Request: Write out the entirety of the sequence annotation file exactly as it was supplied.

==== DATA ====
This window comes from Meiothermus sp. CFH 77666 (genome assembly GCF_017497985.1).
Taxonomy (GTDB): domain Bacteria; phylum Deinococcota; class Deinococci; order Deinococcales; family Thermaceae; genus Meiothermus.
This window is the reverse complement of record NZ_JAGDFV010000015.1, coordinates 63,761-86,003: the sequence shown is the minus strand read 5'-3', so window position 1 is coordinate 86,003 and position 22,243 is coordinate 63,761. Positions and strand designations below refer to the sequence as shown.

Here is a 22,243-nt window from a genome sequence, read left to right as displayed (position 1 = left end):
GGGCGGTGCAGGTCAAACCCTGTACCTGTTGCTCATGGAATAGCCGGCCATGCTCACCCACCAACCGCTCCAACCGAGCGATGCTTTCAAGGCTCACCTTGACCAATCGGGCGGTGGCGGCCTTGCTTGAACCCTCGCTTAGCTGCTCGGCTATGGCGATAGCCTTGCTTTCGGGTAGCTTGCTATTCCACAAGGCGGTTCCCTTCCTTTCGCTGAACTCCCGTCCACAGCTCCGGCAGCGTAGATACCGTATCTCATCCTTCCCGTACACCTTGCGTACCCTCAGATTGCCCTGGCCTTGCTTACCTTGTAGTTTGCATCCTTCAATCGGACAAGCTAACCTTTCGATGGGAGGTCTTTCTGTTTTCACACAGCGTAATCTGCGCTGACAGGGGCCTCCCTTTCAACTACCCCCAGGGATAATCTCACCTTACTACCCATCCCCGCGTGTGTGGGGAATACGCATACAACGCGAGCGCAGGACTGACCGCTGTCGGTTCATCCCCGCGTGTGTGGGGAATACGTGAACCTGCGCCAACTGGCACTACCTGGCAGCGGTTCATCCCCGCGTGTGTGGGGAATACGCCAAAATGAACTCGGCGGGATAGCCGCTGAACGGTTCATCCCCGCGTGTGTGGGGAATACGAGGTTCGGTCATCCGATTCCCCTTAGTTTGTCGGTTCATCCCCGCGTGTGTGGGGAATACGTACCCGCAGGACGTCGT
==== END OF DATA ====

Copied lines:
This window comes from Meiothermus sp. CFH 77666 (genome assembly GCF_017497985.1).
Taxonomy (GTDB): domain Bacteria; phylum Deinococcota; class Deinococci; order Deinococcales; family Thermaceae; genus Meiothermus.
This window is the reverse complement of record NZ_JAGDFV010000015.1, coordinates 63,761-86,003: the sequence shown is the minus strand read 5'-3', so window position 1 is coordinate 86,003 and position 22,243 is coordinate 63,761. Positions and strand designations below refer to the sequence as shown.

Here is a 22,243-nt window from a genome sequence, read left to right as displayed (position 1 = left end):
GGGCGGTGCAGGTCAAACCCTGTACCTGTTGCTCATGGAATAGCCGGCCATGCTCACCCACCAACCGCTCCAACCGAGCGATGCTTTCAAGGCTCACCTTGACCAATCGGGCGGTGGCGGCCTTGCTTGAACCCTCGCTTAGCTGCTCGGCTATGGCGATAGCCTTGCTTTCGGGTAGCTTGCTATTCCACAAGGCGGTTCCCTTCCTTTCGCTGAACTCCCGTCCACAGCTCCGGCAGCGTAGATACCGTATCTCATCCTTCCCGTACACCTTGCGTACCCTCAGATTGCCCTGGCCTTGCTTACCTTGTAGTTTGCATCCTTCAATCGGACAAGCTAACCTTTCGATGGGAGGTCTTTCTGTTTTCACACAGCGTAATCTGCGCTGACAGGGGCCTCCCTTTCAACTACCCCCAGGGATAATCTCACCTTACTACCCATCCCCGCGTGTGTGGGGAATACGCATACAACGCGAGCGCAGGACTGACCGCTGTCGGTTCATCCCCGCGTGTGTGGGGAATACGTGAACCTGCGCCAACTGGCACTACCTGGCAGCGGTTCATCCCCGCGTGTGTGGGGAATACGCCAAAATGAACTCGGCGGGATAGCCGCTGAACGGTTCATCCCCGCGTGTGTGGGGAATACGAGGTTCGGTCATCCGATTCCCCTTAGTTTGTCGGTTCATCCCCGCGTGTGTGGGGAATACGTACCCGCAGGACGTCGT